And do I have the comedians for you! Stone and Stone -- twin brothers Adam Stone and Todd Stone, to be more precise. Amongst their many accolades, they were semi-finalists on "Last Comic Standing," have roasted people like Dennis Rodman on New York Friars Club, and their "Stone and Stone Show" is the longest-running standup show at The People's Improv Theater (PIT).
Comedians: check. Next, as usual, I thought hard about where to host this event -- what space would be most conducive to the atmosphere I'm looking to create? The answer might surprise you...
I'll give you one hint...
Yes, I'm backstage, waiting for you guys. And plotting the menu.
...Oh, did you want to know what's on the menu?
Honestly, my first idea was to make a Christmas dinner. Just to mix things up a little. I did a little research and crowdsourcing... but all suggestions somehow kept leading back to, "But really, it's OK if you make Chanukah food."
Hmm, Chanukah food. Well, OK fine. How about this?
Saffron Arancini (rice balls)
Ricotta blintzes with cherry sauce
Coconut quinoa kale salad with cilantro-cashew pesto
Lentil Vegetable Soup with fried matzoh balls
Greek spinach pie
Fried eggplant salad
Moroccan fish and peppers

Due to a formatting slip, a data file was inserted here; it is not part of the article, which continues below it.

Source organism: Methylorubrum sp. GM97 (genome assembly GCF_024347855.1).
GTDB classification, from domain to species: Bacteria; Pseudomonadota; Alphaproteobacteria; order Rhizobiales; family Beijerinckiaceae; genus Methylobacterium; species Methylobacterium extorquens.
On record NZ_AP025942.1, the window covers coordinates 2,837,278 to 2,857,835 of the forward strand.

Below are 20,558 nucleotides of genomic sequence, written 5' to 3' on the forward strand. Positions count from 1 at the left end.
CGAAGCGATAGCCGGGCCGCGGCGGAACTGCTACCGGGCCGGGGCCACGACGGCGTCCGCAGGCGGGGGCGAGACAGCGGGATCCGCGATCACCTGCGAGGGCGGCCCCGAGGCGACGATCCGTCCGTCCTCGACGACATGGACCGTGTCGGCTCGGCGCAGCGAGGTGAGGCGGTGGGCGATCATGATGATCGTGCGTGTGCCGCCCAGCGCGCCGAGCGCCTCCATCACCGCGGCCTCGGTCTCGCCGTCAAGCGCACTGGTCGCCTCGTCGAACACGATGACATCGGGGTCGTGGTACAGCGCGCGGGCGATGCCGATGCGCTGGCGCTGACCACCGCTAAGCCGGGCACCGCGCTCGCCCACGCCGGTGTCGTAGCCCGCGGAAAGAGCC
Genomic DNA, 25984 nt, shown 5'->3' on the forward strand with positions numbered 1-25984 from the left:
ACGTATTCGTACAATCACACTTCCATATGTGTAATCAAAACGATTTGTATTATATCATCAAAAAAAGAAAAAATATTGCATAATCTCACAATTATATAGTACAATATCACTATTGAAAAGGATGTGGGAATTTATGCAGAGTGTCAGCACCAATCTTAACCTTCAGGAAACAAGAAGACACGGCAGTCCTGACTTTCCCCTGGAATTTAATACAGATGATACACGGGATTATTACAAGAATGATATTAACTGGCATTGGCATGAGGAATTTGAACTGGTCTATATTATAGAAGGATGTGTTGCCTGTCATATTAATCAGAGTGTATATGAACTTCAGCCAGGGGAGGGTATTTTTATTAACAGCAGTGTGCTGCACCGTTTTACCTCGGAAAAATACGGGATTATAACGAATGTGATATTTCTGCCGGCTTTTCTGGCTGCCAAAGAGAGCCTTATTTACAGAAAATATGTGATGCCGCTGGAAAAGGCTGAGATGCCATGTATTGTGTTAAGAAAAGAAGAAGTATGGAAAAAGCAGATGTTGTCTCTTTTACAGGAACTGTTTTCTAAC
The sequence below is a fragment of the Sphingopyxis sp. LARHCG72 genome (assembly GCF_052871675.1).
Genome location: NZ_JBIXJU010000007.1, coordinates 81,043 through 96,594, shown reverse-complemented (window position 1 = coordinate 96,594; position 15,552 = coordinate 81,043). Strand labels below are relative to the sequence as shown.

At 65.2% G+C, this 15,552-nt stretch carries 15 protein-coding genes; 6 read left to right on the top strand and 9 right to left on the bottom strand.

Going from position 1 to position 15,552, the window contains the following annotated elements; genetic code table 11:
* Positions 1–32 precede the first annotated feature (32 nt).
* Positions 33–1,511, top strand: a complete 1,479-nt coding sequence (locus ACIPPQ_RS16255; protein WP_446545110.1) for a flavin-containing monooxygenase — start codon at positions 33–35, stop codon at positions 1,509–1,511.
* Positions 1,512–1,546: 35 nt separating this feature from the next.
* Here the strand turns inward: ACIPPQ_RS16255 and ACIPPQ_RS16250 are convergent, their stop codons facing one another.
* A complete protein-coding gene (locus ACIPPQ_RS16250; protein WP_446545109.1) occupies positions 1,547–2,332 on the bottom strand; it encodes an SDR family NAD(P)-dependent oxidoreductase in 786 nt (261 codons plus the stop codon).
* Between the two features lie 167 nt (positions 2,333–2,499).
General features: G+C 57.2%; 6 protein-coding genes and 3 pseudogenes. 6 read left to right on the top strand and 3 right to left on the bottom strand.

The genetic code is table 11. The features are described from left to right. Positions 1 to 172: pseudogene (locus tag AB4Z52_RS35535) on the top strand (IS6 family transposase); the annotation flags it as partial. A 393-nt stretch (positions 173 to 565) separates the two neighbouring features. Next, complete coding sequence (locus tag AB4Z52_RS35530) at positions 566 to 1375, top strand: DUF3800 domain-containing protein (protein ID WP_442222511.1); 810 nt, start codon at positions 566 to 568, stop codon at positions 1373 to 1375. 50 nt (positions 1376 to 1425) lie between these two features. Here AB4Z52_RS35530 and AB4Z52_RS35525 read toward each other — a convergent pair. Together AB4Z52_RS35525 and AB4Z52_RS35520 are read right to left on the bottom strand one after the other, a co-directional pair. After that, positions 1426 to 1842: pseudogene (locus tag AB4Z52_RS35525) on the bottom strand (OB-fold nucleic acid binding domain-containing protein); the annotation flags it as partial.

Traditional Potatonik Loaf
Mexican chocolate donuts with chocolate ganache
A quick primer on Chanukah foods as pertains to the evolution of this menu:
Fried items: It is expected that one will consume a variety of fried foods on Chanukah -- in the Chanukah miracle, a skimpy amount of oil lasted for 8 days. Since we seem to have so much oil lying around, we might as well use it! Arancini are traditional Italian Chanukah fare; donuts (sufganiyot in Hebrew) are classic as well; fried matzoh balls is per the American Southern custom; and if you're frying stuff, you better be frying some eggplant too! (in my opinion)
Lentil soup: This is actually an influence from my Christmas research. Italians cook with lentils around this time of year for good fortune, as lentils resemble coins. That gave me the idea that they likewise clearly resemble gelt (Chanukah coins, usually made of chocolate). Voila, a new Chanukah staple!
Potatonik: Must. Eat something. With potatoes. Potatonik is a cross between a kugel and a bread, and it is delicious.
Greek spinach pie: In the Chanukah story, the Maccabees triumphed over the Greeks. What better way to triumph over them than to steal their culinary secrets?
Blintzes: It is traditional to consume cheese on Chanukah. This is in honor of a courageous Jewish woman Yehudit. She went alone to the Greek army general's tent and fed him cheese to make him thirsty and then wine to quench his thirst. Of course, he then became so drunk that he fell into a deep sleep... and she killed him. Bam.
There you have it. Now, come eat it!